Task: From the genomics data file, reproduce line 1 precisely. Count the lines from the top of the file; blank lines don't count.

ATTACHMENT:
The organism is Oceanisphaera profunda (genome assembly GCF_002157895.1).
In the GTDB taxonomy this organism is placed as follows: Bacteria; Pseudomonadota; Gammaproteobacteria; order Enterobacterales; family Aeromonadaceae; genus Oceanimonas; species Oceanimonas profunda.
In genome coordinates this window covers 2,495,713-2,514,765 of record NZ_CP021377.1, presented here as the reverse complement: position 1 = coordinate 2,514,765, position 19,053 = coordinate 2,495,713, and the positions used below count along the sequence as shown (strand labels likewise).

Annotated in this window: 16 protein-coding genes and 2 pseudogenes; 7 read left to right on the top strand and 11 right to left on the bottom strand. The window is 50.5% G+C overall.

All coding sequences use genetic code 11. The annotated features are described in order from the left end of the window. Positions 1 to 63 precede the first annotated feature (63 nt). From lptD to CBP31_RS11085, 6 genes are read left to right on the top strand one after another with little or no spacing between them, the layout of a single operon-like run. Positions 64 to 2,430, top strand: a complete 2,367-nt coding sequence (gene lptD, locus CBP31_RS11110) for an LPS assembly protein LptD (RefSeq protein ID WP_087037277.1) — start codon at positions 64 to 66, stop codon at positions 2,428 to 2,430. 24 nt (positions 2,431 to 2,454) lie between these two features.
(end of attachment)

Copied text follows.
The organism is Oceanisphaera profunda (genome assembly GCF_002157895.1).